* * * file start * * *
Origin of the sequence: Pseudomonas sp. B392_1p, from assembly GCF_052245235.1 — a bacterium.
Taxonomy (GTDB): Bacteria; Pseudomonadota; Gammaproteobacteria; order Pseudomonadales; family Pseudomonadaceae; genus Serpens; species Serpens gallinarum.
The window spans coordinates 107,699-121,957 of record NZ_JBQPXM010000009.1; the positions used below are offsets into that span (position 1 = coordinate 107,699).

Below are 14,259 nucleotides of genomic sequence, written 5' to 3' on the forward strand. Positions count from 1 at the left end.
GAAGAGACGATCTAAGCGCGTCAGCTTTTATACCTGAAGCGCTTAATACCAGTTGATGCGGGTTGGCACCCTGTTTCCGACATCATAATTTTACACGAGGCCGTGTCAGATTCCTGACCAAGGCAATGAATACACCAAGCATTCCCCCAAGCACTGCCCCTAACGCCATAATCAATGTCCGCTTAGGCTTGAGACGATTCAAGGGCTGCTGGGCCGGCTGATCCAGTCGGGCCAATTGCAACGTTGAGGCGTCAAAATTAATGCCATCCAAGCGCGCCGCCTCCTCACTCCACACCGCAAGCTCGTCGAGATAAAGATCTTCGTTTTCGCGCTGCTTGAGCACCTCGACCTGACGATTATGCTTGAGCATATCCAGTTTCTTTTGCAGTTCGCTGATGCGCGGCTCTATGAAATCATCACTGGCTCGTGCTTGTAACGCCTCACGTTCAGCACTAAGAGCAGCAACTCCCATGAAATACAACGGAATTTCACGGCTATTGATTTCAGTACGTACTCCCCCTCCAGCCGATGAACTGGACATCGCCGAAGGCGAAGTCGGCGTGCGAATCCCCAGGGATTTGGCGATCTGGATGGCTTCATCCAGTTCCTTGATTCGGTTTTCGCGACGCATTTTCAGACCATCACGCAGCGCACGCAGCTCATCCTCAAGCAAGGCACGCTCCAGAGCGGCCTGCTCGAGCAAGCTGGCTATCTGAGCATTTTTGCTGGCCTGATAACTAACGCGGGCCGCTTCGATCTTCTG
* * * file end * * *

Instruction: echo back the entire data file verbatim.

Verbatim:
Origin of the sequence: Pseudomonas sp. B392_1p, from assembly GCF_052245235.1 — a bacterium.
Taxonomy (GTDB): Bacteria; Pseudomonadota; Gammaproteobacteria; order Pseudomonadales; family Pseudomonadaceae; genus Serpens; species Serpens gallinarum.
The window spans coordinates 107,699-121,957 of record NZ_JBQPXM010000009.1; the positions used below are offsets into that span (position 1 = coordinate 107,699).

Below are 14,259 nucleotides of genomic sequence, written 5' to 3' on the forward strand. Positions count from 1 at the left end.
GAAGAGACGATCTAAGCGCGTCAGCTTTTATACCTGAAGCGCTTAATACCAGTTGATGCGGGTTGGCACCCTGTTTCCGACATCATAATTTTACACGAGGCCGTGTCAGATTCCTGACCAAGGCAATGAATACACCAAGCATTCCCCCAAGCACTGCCCCTAACGCCATAATCAATGTCCGCTTAGGCTTGAGACGATTCAAGGGCTGCTGGGCCGGCTGATCCAGTCGGGCCAATTGCAACGTTGAGGCGTCAAAATTAATGCCATCCAAGCGCGCCGCCTCCTCACTCCACACCGCAAGCTCGTCGAGATAAAGATCTTCGTTTTCGCGCTGCTTGAGCACCTCGACCTGACGATTATGCTTGAGCATATCCAGTTTCTTTTGCAGTTCGCTGATGCGCGGCTCTATGAAATCATCACTGGCTCGTGCTTGTAACGCCTCACGTTCAGCACTAAGAGCAGCAACTCCCATGAAATACAACGGAATTTCACGGCTATTGATTTCAGTACGTACTCCCCCTCCAGCCGATGAACTGGACATCGCCGAAGGCGAAGTCGGCGTGCGAATCCCCAGGGATTTGGCGATCTGGATGGCTTCATCCAGTTCCTTGATTCGGTTTTCGCGACGCATTTTCAGACCATCACGCAGCGCACGCAGCTCATCCTCAAGCAAGGCACGCTCCAGAGCGGCCTGCTCGAGCAAGCTGGCTATCTGAGCATTTTTGCTGGCCTGATAACTAACGCGGGCCGCTTCGATCTTCTG